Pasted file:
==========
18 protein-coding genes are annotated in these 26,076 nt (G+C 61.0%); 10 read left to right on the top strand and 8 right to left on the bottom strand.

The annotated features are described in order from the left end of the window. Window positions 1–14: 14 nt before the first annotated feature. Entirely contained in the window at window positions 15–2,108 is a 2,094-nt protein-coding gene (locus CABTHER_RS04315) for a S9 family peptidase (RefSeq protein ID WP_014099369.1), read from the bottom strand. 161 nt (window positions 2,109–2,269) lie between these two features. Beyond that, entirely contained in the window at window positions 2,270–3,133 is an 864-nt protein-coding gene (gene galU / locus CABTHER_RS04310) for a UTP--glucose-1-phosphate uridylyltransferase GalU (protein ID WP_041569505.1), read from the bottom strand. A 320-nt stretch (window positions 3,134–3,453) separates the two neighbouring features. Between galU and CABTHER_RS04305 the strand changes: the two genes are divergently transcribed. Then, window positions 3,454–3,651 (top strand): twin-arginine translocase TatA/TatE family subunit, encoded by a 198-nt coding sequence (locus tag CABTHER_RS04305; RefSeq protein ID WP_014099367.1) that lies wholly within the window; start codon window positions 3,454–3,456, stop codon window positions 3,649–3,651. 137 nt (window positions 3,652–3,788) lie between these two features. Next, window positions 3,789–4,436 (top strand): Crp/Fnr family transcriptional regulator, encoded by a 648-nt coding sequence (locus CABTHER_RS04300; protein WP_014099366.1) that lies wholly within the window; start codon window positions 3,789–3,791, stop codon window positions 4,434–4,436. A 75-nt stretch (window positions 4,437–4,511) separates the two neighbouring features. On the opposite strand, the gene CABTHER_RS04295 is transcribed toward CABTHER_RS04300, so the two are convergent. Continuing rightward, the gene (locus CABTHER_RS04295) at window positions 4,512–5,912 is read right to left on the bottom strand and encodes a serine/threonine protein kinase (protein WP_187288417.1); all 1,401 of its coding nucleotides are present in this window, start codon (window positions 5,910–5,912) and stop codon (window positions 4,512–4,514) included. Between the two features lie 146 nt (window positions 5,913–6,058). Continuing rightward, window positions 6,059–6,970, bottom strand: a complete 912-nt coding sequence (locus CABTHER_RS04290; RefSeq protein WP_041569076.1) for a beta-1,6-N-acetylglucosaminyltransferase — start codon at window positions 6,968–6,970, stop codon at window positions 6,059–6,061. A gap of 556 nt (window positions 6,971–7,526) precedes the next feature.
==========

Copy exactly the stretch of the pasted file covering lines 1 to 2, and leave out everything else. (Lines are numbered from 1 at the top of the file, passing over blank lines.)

18 protein-coding genes are annotated in these 26,076 nt (G+C 61.0%); 10 read left to right on the top strand and 8 right to left on the bottom strand.

The annotated features are described in order from the left end of the window. Window positions 1–14: 14 nt before the first annotated feature. Entirely contained in the window at window positions 15–2,108 is a 2,094-nt protein-coding gene (locus CABTHER_RS04315) for a S9 family peptidase (RefSeq protein ID WP_014099369.1), read from the bottom strand. 161 nt (window positions 2,109–2,269) lie between these two features. Beyond that, entirely contained in the window at window positions 2,270–3,133 is an 864-nt protein-coding gene (gene galU / locus CABTHER_RS04310) for a UTP--glucose-1-phosphate uridylyltransferase GalU (protein ID WP_041569505.1), read from the bottom strand. A 320-nt stretch (window positions 3,134–3,453) separates the two neighbouring features. Between galU and CABTHER_RS04305 the strand changes: the two genes are divergently transcribed. Then, window positions 3,454–3,651 (top strand): twin-arginine translocase TatA/TatE family subunit, encoded by a 198-nt coding sequence (locus tag CABTHER_RS04305; RefSeq protein ID WP_014099367.1) that lies wholly within the window; start codon window positions 3,454–3,456, stop codon window positions 3,649–3,651. 137 nt (window positions 3,652–3,788) lie between these two features. Next, window positions 3,789–4,436 (top strand): Crp/Fnr family transcriptional regulator, encoded by a 648-nt coding sequence (locus CABTHER_RS04300; protein WP_014099366.1) that lies wholly within the window; start codon window positions 3,789–3,791, stop codon window positions 4,434–4,436. A 75-nt stretch (window positions 4,437–4,511) separates the two neighbouring features. On the opposite strand, the gene CABTHER_RS04295 is transcribed toward CABTHER_RS04300, so the two are convergent. Continuing rightward, the gene (locus CABTHER_RS04295) at window positions 4,512–5,912 is read right to left on the bottom strand and encodes a serine/threonine protein kinase (protein WP_187288417.1); all 1,401 of its coding nucleotides are present in this window, start codon (window positions 5,910–5,912) and stop codon (window positions 4,512–4,514) included. Between the two features lie 146 nt (window positions 5,913–6,058). Continuing rightward, window positions 6,059–6,970, bottom strand: a complete 912-nt coding sequence (locus CABTHER_RS04290; RefSeq protein WP_041569076.1) for a beta-1,6-N-acetylglucosaminyltransferase — start codon at window positions 6,968–6,970, stop codon at window positions 6,059–6,061. A gap of 556 nt (window positions 6,971–7,526) precedes the next feature.